Formation of the Society
In Easter 1975, a clawhammer banjo player called Phil Moore attended a 'history of bluegrass' workshop led by Rod & Judy Jones at the National Folk Festival in Sydney. He figured that even if only 10% of the 300 or so people who attended the workshop were interested, there might be enough interest to start a banjo club. He stopped by to talk about it with Rod & Judy, who thought it was a great idea but suggested it could have a broader focus and extend to bluegrass and old-time music in general.
Consequently, in June 1975, around 30 people met in a room in the University of Sydney to talk about setting up a group for people who were interested acoustic bluegrass, old-time and other traditional country music.
Origins of the name
After some discussion, the name was chosen. At that time, 'bluegrass' was a music type that was only about 30 years old, but people who knew of it had a fairly good idea of what it was. On the other hand, in Australia, old time music was generally understood to refer to the old time dance bands that older people probably remember. So, 'traditional country music' was chosen to include the whole range of other acoustic string music originating primarily in the Appalachian mountains, such as old-time stringband music, pre-bluegrass acoustic country music (eg. Carter Family, Blue Skye Boys, etc) and traditional Appalachian folk music.
As a result, the Bluegrass & Traditional Country Music Society was formed. The term 'of Australia' was added a little later to make it clear that it was located in Australia - there was no internet back then, remember.
Getting together to enjoy the music
From July, monthly open mic concerts started in the Fine Arts Workshop at the University of Sydney. People of all levels of ability were encouraged to play on stage and the more experienced musicians would help by backing them up.
There was often a short country square dance at the start to live old-time stringband music. Occasionally there were workshops either on the night or at other times. People like Paul and Colleen Trenwith and Colin Watson were regulars.
A monthly newsletter - The Cumberland County Rag followed and several concerts were organised with local, interstate and, later, overseas guests. We even designed and screen-printed our own posters for the concerts.
In 1985, Nick & Janet Dear started up an affiliated independent 'branch' of the BTCMSA in Victoria. They started up another monthly event, Pickin' At The Piggery, which ran in Melbourne continuously until 2011 when it morphed into The Blackwood Academy.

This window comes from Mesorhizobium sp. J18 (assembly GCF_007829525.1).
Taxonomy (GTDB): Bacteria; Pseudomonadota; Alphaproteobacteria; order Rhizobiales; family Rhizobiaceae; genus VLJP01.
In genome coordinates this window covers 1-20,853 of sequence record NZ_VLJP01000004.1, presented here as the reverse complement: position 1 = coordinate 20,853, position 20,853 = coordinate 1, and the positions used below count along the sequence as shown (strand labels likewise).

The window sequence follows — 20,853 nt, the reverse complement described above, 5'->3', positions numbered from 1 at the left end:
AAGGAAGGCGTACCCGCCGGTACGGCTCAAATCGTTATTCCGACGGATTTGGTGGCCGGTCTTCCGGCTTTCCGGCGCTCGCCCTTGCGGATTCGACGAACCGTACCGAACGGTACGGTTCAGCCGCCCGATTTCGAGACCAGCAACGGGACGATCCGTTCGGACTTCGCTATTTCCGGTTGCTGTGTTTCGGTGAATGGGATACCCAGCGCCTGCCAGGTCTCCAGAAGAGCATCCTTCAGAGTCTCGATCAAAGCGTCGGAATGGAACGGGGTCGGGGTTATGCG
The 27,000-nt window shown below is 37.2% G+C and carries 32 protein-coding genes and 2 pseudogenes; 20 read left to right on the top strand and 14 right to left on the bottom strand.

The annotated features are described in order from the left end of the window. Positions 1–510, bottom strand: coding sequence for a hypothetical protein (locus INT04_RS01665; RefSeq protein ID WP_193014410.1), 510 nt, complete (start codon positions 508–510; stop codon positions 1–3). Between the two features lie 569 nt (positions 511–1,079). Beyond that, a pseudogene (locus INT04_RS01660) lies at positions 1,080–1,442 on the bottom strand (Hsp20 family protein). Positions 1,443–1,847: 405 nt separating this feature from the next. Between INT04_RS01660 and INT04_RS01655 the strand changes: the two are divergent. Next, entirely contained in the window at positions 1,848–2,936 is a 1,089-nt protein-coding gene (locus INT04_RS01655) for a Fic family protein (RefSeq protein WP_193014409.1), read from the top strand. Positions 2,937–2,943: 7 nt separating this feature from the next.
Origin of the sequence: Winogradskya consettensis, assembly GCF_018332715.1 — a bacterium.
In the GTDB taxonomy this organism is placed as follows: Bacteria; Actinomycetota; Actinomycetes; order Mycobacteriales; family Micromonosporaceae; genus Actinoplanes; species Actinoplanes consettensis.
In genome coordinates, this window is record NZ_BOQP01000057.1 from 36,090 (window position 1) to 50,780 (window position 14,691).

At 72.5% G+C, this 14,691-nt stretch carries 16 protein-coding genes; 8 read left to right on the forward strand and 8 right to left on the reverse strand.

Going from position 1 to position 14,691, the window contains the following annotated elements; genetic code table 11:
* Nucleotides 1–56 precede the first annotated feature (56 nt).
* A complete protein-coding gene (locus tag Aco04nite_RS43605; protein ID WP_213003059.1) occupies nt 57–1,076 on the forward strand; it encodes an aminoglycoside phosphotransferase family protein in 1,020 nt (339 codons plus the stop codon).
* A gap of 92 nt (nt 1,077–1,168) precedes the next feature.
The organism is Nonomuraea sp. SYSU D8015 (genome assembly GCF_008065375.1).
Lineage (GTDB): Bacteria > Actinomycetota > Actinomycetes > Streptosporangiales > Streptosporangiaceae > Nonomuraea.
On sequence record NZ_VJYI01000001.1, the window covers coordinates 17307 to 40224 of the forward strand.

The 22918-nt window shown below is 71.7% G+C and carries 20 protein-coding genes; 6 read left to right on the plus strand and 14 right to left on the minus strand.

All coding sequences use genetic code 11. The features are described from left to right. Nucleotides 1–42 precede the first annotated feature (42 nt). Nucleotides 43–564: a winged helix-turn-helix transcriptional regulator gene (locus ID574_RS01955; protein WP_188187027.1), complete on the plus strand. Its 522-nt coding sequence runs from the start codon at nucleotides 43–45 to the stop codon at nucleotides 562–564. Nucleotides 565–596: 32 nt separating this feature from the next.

Harrietville National Bluegrass & Traditional Country Music Convention
In 1987, the Dear and Jones families began discussing the possibility of holding an annual convention that was devoted to acoustic bluegrass, old-time and related traditional country music. Philomena Carroll and Laurie Grundy each let us know about a possible venue, Bon Accord, at Harrietville in Victoria and the Harrietville Bluegrass and Old Timey Music Convention was conceived. With the help of other volunteers, including Peter Sweatman, Peter Hisco and Ken McMaster, the first Convention was held on 19-21 October, 1989. Seeding funds came from Pickin At The Piggery, raffles, etc. Back then, the only other regular bluegrass or old-time music convention that we knew of in Australia was the Yarra Junction Old Time Fiddlers Convention.
The Harrietville National Bluegrass & Traditional Country Music Convention™ was held for 24 years in the town of Harrietville in Victoria (with a couple of name changes along the way). From the outset, there was a vision (long before that was a trendy or fashionable word) and a purpose that never wavered. That vision was to encourage people to play the music. The final Convention was held in 2012.
The organising committee for the Convention was eventually formalised as a separate not-for-profit group, The Harrietville Bluegrass & Traditional Country Music Convention Inc. for legal and practical reasons. It was incorporated in Victoria where the Convention was held. The Convention was supported by the BTCMSA, sponsored and supported by Pickin' At The Piggery and the Sydney Bluegrass & Old-Time Music Get-together and underwritten by the Dear & Jones Families. From 2009, the Alpine Shire Council also provided small grants of between $1,000 and $1,500 each year. (For more information about the Convention, go to www.harrietvillebluegrass.com.au).
More than forty years and three venues later, we are still getting together once a month in Sydney (on the first Saturday, March-December) for a workshop and open mic acoustic concert. Check out the Sydney Bluegrass & Old-Time Music get-together page on Facebook. The Blackwood Academy still organises occasional bluegrass/old-time events in Victoria.
The newsletter has gradually become a less frequent publication (generally twice per year). The content is oriented to articles, reports on conventions and festivals, playing tips, etc. The function of keeping members informed more frequently takes place via BTCMSA NEWS AND UPDATES sent directly to their email in-boxes.
Throughout its history, the BTCMSA has remained an informal interest group, with the emphasis being on spending time playing and learning and sharing the music. All of the activities of the BTCMSA are carried out on a volunteer basis by the founders, an informal coordinating group and any other interested people who want to give their time and energy for the music that they love.